Partnership for Peace

The Partnership for Peace (PfP) is a North Atlantic Treaty Organization (NATO) program aimed at creating trust between NATO and other states in Europe and the former Soviet Union; 21 states are members. It was first discussed by the Bulgarian Society Novae, after being proposed as an American initiative at the meeting of NATO defense ministers in Travemünde, Germany, on 20–21 October 1993, and formally launched on 10–11 January 1994 NATO summit in Brussels, Belgium.

NATO builds relationships with partners through military-to-military cooperation on training, exercises, disaster planning and response, science and environmental issues, professionalization, policy planning, and relations with civilian government.

Thirteen former member states of the PfP (namely Albania, Bulgaria, Croatia, Czech Republic, Estonia, Hungary, Latvia, Lithuania, Montenegro, Poland, Romania, Slovakia, and Slovenia), have subsequently joined NATO. On April 26, 1995 Malta became a member of PfP; it left on October 27, 1996 in order to maintain its neutrality. On March 20, 2008 Malta decided to reactivate their PfP membership; this was accepted by NATO at the summit in Bucharest on April 3, 2008. During the NATO summit in Riga on November 29, 2006, Bosnia and Herzegovina, Montenegro, and Serbia were invited to join PfP, which they did on December 14, 2006.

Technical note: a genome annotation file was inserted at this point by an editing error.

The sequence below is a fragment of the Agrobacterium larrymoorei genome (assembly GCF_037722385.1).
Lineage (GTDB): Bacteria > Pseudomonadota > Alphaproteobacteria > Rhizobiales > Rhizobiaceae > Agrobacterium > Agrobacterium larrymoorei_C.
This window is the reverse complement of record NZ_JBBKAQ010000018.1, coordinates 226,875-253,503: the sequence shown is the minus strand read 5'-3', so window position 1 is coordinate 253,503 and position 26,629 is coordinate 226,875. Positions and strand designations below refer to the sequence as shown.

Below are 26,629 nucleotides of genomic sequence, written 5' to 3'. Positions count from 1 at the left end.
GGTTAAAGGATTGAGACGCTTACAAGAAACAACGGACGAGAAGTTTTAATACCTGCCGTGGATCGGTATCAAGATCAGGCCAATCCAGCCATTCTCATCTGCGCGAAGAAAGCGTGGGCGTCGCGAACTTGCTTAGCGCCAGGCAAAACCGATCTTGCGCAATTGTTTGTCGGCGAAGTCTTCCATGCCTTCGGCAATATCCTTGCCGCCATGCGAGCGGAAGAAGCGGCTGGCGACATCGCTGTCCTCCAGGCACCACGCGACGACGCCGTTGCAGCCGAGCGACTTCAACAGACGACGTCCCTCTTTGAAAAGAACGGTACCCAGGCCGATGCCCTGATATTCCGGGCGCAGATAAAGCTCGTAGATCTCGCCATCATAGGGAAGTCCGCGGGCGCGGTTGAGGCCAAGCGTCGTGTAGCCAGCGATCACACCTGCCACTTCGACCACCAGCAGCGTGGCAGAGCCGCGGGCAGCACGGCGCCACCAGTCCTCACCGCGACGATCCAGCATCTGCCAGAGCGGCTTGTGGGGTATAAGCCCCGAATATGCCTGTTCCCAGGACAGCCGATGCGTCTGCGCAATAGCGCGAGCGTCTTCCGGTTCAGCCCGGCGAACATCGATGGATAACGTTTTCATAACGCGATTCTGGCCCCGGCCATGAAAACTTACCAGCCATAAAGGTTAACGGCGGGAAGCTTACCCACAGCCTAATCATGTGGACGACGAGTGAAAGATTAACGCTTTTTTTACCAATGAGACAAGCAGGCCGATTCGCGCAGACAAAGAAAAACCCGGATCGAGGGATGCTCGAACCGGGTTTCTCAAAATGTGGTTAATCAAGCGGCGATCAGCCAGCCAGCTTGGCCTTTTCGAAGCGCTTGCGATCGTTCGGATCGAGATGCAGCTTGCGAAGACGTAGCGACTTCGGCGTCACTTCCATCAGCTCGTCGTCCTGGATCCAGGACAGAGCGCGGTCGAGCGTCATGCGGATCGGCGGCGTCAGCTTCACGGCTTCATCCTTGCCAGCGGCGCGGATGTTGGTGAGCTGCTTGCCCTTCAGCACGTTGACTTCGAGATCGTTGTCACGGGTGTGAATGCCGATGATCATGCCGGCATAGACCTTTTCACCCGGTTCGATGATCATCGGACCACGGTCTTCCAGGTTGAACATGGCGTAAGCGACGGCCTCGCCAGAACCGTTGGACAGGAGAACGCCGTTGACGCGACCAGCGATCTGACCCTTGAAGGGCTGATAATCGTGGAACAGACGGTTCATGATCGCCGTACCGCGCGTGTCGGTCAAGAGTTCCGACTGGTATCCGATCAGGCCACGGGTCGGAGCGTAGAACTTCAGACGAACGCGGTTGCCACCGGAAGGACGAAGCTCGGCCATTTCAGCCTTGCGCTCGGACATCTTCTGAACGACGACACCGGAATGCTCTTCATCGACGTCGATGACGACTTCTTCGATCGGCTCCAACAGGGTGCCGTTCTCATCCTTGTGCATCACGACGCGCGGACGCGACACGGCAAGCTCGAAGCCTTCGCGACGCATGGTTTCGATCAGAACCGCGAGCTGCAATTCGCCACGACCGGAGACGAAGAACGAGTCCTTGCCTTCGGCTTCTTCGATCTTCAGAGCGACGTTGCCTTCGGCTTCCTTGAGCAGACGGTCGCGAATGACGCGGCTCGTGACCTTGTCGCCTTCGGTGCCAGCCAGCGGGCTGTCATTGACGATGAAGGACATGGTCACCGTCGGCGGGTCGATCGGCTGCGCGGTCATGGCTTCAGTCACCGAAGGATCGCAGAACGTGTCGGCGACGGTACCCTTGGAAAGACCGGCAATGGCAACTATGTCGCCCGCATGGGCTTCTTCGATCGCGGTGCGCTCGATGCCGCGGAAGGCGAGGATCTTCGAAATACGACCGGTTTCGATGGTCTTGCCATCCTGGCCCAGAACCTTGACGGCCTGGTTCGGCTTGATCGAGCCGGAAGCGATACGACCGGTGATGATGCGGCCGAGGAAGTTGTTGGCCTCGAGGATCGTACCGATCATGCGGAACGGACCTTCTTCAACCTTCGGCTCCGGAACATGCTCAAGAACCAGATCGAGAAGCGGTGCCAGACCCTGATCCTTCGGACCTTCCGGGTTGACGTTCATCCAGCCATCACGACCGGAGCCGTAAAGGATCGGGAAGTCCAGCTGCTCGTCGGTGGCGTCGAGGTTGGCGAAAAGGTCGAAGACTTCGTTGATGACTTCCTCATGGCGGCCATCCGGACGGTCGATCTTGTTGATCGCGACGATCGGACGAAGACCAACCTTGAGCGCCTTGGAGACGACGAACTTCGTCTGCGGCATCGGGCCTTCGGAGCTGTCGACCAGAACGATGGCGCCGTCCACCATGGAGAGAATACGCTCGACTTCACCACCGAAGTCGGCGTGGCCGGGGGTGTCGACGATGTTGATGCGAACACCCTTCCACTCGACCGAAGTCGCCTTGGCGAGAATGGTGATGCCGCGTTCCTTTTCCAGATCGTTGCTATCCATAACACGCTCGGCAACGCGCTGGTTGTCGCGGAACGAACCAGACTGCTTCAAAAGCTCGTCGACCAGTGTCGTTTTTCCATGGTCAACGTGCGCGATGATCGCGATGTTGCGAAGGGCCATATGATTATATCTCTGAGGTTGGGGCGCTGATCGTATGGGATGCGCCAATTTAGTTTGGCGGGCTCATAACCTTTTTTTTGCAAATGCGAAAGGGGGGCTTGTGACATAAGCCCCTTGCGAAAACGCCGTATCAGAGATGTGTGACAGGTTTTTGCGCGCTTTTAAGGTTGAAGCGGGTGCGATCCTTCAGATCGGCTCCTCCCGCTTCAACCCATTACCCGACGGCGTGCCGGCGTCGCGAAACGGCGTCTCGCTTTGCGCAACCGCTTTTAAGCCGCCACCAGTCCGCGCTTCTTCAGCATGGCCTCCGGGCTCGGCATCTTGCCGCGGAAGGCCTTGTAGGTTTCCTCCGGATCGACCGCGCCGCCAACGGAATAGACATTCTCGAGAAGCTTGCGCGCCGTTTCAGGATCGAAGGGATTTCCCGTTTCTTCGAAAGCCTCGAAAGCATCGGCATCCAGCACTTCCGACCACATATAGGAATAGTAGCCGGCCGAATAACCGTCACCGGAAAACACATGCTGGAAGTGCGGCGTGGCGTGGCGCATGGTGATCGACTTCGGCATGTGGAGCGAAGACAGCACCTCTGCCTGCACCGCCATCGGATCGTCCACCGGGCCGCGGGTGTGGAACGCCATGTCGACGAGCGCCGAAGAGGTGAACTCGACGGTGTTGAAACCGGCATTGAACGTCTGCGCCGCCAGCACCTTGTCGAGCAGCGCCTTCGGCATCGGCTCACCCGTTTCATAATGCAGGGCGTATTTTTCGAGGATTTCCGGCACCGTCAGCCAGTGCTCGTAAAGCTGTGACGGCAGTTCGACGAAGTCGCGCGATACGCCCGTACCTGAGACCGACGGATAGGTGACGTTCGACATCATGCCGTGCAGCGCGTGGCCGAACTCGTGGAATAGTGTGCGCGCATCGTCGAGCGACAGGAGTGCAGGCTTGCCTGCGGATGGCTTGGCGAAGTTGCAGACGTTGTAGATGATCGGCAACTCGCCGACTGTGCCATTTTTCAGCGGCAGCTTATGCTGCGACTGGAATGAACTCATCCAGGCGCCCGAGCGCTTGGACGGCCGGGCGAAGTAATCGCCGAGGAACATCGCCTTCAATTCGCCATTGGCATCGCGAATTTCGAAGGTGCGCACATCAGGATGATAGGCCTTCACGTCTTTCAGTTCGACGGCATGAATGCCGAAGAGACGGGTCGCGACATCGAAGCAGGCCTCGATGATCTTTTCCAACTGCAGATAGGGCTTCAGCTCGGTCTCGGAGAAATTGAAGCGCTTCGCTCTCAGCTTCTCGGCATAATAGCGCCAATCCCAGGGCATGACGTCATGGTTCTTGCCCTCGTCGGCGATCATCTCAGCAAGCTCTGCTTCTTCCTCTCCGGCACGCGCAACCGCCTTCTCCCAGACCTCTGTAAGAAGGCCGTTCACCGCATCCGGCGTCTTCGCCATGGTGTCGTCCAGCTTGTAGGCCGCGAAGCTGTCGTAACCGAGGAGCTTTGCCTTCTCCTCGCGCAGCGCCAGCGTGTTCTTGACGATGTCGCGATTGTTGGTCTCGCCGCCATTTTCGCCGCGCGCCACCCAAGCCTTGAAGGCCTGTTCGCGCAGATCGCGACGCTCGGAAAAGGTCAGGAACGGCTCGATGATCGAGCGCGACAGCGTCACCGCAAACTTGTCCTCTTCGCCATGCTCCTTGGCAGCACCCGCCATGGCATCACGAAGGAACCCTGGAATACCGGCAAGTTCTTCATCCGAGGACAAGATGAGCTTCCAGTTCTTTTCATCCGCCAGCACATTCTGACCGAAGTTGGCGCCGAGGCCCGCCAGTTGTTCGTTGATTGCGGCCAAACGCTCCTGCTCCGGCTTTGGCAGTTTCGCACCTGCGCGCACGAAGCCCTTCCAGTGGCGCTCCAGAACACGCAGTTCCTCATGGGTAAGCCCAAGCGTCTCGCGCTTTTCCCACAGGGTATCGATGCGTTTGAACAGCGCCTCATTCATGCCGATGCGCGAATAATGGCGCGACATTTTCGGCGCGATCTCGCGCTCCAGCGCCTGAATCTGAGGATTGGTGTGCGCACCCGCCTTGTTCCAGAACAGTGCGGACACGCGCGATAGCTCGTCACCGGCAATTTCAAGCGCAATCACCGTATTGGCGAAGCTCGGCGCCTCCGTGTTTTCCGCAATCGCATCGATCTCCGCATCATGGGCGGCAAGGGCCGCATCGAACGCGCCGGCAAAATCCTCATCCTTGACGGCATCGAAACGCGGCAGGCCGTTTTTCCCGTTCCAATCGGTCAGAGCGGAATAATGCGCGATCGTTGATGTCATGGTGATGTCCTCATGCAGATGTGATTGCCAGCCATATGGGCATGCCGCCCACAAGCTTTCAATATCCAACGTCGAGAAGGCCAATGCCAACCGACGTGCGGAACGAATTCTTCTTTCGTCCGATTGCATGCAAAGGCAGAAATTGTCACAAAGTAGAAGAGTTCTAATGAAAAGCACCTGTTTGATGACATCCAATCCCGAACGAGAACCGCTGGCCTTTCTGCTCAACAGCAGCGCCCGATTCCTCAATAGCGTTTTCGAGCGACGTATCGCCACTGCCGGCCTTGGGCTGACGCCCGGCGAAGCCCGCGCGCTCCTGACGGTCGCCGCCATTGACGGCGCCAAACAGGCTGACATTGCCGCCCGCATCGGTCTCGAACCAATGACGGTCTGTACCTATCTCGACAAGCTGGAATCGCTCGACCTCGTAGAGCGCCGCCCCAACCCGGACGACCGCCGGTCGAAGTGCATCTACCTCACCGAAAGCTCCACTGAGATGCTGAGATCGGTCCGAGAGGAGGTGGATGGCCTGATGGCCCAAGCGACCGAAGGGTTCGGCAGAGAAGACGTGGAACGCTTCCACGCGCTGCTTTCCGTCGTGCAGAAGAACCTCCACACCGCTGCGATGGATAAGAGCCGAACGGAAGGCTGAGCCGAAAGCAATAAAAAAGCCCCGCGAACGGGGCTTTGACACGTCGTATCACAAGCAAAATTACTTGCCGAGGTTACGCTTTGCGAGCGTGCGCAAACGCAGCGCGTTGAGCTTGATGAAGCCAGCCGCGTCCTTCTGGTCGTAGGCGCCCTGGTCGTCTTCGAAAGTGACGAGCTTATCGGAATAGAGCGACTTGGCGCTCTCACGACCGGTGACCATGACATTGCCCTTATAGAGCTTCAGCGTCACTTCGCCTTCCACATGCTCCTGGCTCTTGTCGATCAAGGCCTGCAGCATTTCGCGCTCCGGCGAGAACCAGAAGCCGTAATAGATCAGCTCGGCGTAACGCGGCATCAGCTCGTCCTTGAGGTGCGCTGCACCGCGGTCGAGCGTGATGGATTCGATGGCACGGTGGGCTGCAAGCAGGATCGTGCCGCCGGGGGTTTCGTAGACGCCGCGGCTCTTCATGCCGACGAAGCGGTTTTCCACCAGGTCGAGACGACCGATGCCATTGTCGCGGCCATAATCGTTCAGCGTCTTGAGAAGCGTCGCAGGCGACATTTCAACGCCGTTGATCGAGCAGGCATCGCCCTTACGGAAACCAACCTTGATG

This page was last edited on 30 April 2018, at 23:05 (UTC).
Reference: under CC BY-SA license.

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